WASHINGTON — The veterans piled off the chartered buses in front of the World War II Memorial, some in wheelchairs, some using canes, all determined to pay homage to each other and their fallen comrades from more than half a century ago.
Metal barricades and signs about a closure caused by the shutdown of the federal government awaited them.
The graying and stooped men surged forward, accompanied by members of Congress — the same lawmakers who, hours earlier, had triggered a government shutdown by failing to pass a budget resolution.
A shout went up. The barricades had been moved — it was unclear by whom.
Sen. Roger Wicker, R-Miss., said he believed the Park Service opened the gates. Rep Bill Huizenga, R-Mich., said the congressmen did it. Rep. Steven M. Palazzo, R-Miss., said the barricades just seemed to part.
“I’m not going to enforce the ‘no stopping or standing’ sign for a group of 90 World War II veterans,” said a U.S. Park Police officer, who declined to give his name. “I’m a veteran myself.”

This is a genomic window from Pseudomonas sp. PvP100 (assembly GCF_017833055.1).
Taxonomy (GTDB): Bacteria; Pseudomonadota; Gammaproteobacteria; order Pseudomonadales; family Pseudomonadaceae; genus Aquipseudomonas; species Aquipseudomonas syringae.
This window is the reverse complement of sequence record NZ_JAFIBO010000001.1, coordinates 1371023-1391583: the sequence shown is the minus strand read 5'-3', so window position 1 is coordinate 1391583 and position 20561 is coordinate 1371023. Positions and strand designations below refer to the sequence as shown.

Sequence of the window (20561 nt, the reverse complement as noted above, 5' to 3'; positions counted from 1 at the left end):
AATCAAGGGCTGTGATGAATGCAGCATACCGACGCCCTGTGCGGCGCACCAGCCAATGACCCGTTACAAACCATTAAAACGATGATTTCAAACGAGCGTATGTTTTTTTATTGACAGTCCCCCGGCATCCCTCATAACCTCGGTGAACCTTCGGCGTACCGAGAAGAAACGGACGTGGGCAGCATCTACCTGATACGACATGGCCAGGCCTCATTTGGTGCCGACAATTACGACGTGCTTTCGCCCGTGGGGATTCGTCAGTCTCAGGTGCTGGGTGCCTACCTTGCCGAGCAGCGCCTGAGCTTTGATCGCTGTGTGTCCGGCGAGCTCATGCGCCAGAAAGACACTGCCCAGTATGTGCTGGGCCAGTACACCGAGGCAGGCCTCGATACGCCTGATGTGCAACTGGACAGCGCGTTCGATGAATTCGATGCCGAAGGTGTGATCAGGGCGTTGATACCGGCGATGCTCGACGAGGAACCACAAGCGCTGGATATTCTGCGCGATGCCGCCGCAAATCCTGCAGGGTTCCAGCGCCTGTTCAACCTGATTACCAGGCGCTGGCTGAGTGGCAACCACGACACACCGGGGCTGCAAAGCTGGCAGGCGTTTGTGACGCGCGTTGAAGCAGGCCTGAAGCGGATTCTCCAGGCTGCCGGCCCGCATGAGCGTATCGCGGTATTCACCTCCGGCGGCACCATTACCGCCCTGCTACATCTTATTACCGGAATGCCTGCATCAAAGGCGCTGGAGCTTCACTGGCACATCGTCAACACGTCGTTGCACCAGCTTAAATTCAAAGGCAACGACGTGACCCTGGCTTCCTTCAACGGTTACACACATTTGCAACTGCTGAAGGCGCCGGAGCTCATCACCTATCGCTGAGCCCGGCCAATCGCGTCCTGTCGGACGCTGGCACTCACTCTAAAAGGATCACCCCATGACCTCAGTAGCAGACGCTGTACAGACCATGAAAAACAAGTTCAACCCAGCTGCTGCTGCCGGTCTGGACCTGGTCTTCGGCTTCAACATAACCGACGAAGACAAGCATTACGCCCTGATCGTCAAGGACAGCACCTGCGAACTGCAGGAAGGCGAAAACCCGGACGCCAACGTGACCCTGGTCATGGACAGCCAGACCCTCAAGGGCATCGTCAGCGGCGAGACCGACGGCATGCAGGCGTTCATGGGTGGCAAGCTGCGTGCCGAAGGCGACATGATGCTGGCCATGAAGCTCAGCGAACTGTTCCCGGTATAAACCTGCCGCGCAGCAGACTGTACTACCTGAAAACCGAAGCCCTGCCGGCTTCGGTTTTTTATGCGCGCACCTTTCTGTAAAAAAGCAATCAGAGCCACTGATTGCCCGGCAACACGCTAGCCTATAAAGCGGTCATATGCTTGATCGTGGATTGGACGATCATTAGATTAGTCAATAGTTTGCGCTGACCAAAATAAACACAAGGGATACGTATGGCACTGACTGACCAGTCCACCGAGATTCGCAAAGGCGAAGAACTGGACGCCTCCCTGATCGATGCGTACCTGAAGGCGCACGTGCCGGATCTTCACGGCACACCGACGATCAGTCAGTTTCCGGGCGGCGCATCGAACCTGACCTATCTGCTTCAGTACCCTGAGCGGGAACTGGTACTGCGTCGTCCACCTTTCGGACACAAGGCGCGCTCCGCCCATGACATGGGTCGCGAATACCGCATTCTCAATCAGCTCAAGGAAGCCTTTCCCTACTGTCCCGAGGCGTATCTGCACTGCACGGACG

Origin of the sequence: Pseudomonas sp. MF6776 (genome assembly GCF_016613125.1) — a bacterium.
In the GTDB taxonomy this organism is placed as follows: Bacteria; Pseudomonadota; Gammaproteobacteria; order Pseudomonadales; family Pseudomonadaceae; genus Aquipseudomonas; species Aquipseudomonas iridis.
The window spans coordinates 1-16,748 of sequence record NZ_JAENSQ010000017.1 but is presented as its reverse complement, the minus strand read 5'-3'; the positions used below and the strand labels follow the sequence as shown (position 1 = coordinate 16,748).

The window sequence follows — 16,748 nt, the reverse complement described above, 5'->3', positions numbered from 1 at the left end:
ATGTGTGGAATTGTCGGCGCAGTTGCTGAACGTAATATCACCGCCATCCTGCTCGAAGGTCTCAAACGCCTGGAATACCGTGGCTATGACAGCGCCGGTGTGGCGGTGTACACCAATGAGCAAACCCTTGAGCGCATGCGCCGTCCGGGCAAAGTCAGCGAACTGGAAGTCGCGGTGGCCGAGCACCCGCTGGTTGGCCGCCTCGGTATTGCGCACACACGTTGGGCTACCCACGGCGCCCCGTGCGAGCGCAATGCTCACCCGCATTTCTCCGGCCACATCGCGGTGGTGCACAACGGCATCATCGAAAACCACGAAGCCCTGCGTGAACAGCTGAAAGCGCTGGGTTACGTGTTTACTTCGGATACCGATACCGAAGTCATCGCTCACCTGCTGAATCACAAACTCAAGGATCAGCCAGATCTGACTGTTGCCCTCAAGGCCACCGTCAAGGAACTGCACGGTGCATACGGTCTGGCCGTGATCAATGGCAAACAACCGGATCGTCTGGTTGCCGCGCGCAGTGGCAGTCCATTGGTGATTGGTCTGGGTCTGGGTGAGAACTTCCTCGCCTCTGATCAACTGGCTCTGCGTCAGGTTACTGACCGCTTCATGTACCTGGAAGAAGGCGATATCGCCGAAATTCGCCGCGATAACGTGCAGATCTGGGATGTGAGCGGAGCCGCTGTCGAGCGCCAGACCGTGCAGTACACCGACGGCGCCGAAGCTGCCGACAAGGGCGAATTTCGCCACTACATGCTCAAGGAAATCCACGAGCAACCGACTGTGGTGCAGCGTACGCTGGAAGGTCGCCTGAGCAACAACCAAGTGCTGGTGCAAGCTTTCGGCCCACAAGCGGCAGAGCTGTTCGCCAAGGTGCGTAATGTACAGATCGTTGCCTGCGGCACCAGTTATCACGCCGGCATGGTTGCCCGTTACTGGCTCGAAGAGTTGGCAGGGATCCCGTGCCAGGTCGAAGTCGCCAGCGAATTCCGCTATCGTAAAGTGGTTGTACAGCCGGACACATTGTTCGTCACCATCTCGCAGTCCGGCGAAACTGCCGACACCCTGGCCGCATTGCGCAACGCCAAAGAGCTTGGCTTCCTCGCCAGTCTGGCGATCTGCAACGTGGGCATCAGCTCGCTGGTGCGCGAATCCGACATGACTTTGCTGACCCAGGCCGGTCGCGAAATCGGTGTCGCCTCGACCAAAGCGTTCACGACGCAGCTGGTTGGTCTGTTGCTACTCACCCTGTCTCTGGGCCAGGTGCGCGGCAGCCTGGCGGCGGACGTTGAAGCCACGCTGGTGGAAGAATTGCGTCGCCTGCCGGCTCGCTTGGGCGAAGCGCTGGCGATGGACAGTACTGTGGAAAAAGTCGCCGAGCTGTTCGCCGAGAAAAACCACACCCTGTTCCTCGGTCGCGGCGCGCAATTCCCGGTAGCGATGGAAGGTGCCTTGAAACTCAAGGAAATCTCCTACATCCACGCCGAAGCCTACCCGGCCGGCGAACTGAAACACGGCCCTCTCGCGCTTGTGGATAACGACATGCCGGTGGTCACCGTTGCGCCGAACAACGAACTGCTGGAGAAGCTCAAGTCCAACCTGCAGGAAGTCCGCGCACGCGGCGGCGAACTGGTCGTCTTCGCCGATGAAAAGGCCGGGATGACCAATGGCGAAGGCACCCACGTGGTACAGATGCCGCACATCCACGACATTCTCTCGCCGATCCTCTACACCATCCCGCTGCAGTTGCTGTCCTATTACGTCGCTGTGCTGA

The veterans, from Mississippi, were visiting the memorial on the National Mall of as part of an honor flight program. They had chartered an $80,000 airplane, and their plans were too far advanced to postpone when the government shut down, said Wayne Lennep, spokesman for the Mississippi Gulf Coast honor flights.
And they were not the only old soldiers determined to claim their small piece of the nation’s capital, even on a day when the federal government seemed to have let them — and the rest of the country — down.
At the Korean War Memorial, a group of veterans from Puerto Rico also moved barricades aside in order to lay a wreath. The veterans represented members of the 65th Army regiment, which fought in Korea.